The San Marcos Regional Airport held an open house to showcase a new master plan for the airport this week.
On Monday afternoon, the airport introduced a new master plan for the facility. Since December of 2018, Garver — the planning firm — has been working with a Master Plan Advisory Committee and a stakeholder group on the plan, which will be broken down into a list of capital improvement projects. Then, an airport layout plan will be sent to both city council for their approval, as well as to the Texas Department of Transportation’s Aviation Division, who will send the plan to the Federal Aviation Administration for funding approval.
Texas Aviation Partners Director of Marketing and Business Development Cassidy Berenato said the last time the airport master plan was updated was in 2001.
“We’ve gone through and we’ve looked at what are our current operations, what is the current population in the area? Because this airport doesn’t just serve the City of San Marcos,” Berenato said. “It serves the greater Hays and Caldwell County region, so they looked at what does the population growth look like? What does the industry growth look like? Median income? What industries are the city and county looking for? Where do we see the interest coming from? How many base aircraft do we have? How many base aircraft do we expect to have in the future?”
By analyzing those questions through research from the U.S. Census Bureau, the Aircraft Manufacturers Association and the FAA, Berenato said the planners were able to get a good baseline of where the airport is today and where the airport will be in 5, 10, 15 and 20 years.
“What’s really great about this plan is Garver isn’t saying okay, year one of the plan you need to do this, year two you need to do this, year five you need to do this,” Berenato said. “What they’re saying is ‘Here are triggers. When your number of base aircraft reaches this number, this is what you need to have on the pipeline, when your aircraft operations get to 80,000, this is what you need to be doing that way we can better plan.’”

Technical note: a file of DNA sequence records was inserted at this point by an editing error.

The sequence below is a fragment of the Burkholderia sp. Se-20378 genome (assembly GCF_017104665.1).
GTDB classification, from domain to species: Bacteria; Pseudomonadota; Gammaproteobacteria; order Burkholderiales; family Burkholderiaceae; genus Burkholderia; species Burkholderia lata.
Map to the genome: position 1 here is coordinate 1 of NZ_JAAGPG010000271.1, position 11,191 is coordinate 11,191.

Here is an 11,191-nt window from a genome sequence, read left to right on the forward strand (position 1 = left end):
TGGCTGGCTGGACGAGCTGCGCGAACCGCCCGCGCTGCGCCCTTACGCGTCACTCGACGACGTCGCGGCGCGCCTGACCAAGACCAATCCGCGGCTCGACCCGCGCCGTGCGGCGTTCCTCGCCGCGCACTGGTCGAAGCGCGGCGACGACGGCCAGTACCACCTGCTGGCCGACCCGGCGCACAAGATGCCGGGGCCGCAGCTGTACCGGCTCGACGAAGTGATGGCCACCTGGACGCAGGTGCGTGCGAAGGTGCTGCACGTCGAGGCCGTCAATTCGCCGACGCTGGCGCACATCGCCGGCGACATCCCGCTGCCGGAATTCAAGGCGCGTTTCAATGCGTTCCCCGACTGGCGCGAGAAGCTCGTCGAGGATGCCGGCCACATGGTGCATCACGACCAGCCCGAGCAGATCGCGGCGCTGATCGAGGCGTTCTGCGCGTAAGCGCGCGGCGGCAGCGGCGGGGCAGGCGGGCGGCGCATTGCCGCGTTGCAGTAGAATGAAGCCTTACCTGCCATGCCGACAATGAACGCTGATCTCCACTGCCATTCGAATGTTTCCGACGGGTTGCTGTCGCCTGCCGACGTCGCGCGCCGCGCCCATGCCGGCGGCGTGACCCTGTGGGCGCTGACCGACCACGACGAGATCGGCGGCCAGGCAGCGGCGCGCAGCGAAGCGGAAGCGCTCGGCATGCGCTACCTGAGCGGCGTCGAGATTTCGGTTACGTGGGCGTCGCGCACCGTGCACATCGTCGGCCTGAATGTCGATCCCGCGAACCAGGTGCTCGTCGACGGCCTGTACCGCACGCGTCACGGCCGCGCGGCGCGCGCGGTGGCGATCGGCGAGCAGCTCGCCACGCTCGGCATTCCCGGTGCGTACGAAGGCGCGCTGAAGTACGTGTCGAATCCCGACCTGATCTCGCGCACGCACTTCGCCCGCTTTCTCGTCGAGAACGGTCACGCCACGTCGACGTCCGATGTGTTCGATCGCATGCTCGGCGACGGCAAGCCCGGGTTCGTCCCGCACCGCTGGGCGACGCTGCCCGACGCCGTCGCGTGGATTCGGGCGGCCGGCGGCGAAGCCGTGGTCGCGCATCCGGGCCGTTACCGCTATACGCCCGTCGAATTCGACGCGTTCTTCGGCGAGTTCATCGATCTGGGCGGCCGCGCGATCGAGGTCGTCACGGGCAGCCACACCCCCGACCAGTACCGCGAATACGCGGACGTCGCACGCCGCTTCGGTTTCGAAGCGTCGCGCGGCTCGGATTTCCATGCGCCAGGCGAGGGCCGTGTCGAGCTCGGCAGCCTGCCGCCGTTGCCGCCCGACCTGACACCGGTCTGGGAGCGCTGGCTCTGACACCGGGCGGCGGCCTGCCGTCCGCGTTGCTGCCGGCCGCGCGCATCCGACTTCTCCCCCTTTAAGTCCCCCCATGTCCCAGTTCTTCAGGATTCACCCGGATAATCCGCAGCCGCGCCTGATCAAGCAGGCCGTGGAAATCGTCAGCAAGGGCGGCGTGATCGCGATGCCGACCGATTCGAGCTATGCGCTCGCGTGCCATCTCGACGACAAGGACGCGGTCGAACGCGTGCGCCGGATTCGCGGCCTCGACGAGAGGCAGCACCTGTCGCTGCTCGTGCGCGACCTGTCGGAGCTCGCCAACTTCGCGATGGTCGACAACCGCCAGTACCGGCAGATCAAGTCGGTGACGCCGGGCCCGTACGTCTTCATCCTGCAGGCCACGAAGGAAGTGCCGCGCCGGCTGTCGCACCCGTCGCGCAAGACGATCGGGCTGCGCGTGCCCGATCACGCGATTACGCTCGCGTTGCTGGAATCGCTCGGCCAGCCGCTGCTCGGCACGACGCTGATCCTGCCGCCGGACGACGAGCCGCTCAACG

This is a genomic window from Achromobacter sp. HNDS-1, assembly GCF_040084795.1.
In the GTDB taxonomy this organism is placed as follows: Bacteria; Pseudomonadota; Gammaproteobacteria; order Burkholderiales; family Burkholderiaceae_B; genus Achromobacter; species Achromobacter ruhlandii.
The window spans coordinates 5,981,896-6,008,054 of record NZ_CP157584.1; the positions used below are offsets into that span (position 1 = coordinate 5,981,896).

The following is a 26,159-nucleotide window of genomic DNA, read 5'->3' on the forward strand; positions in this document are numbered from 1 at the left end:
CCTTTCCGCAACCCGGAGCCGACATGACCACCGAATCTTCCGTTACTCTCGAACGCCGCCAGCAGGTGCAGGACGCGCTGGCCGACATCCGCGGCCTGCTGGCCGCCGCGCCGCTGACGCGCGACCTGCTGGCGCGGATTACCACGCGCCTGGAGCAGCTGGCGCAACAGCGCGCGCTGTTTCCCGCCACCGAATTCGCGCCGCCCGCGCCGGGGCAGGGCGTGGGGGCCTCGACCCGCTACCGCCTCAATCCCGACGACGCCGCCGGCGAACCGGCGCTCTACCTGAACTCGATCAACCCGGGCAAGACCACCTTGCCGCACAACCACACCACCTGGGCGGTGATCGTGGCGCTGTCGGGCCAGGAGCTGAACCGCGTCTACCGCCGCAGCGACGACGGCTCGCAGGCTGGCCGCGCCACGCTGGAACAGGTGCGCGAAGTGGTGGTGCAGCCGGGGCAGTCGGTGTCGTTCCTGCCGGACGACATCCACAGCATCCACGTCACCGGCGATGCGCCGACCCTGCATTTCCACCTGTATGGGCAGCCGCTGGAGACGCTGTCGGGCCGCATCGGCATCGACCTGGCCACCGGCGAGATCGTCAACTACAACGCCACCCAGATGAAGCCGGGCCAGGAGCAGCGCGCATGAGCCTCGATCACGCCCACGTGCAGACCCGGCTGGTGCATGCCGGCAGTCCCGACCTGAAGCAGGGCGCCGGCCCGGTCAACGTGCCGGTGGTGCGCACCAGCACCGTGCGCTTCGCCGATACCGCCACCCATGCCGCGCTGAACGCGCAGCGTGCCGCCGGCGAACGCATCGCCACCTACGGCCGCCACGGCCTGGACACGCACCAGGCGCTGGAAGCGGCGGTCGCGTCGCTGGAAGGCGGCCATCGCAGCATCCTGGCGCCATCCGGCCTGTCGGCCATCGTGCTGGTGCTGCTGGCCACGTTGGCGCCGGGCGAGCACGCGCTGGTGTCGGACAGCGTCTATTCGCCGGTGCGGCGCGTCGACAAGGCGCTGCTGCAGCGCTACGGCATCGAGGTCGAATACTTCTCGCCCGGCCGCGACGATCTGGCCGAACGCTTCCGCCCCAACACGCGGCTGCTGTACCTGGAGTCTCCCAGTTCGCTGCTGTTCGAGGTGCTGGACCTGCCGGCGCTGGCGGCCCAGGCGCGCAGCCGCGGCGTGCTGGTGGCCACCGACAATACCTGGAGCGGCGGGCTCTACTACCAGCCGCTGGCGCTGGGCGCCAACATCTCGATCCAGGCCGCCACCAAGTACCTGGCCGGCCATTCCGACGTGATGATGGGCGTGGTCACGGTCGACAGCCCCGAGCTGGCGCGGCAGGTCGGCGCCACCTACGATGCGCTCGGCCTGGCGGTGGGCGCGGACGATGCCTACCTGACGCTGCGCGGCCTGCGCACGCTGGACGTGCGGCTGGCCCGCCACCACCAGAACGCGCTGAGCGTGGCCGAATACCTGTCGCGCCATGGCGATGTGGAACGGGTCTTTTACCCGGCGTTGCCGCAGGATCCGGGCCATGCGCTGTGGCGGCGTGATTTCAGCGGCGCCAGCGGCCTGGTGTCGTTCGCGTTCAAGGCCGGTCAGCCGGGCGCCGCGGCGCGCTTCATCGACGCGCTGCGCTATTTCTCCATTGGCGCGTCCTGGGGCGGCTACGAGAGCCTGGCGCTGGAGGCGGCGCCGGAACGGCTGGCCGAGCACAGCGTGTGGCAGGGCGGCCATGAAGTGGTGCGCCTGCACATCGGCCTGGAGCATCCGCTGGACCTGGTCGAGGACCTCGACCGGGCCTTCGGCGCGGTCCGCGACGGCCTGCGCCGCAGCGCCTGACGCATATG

The master plan presented at the open house had several alternatives for runways, taxiways and land use.
The San Marcos Regional Airport currently has three runways: 8-26, 13-31 and 17-35. Berenato said the primary alternative for runways would eventually decommission runway 8-26, decouple runways 13-31 and 17-35 and extend runway 17-35.
The primary alternative for taxiways makes changes to existing taxiways, which in turn opens up more areas for development.
“So it’s all just about efficiency on the airfield, how quickly you can get planes in and out, get everybody out of each other’s way and make it the most efficient taxiway system as possible,” Berenato said.
The primary land-use alternative proposed by the master plan shows space for fixed base operator development, cargo development, commercial aeronautical development, non-aeronautical development, among others.
“The great thing about being able to market to non-aeronautical commercial operators is aviation, in general, is very cyclical,” Berenato said. “So when you have those non-aeronautical operators, you can help kind of steady out the revenue that the airport is getting, because it’s not as sensitive to these ups and downs that happen in aviation.”
Berenato said they wanted to make sure that the plan was as realistic as possible.
“We don’t want to make a decision today that’s based in a vacuum, where we could end up spending millions of dollars to do something that we think is the right thing to do today,” she said. “And it turns out that 2 to 5 years from now, we’re going to have to completely redo it or change it or become obsolete. That’s the worst thing we can do for this community. So in order to make a really smart decision on how to spend money, and how to improve this airport and continue to use it as an economic engine within this community, we have to be really strategic about not only what we do out here, but the timing and the order in which we do it.”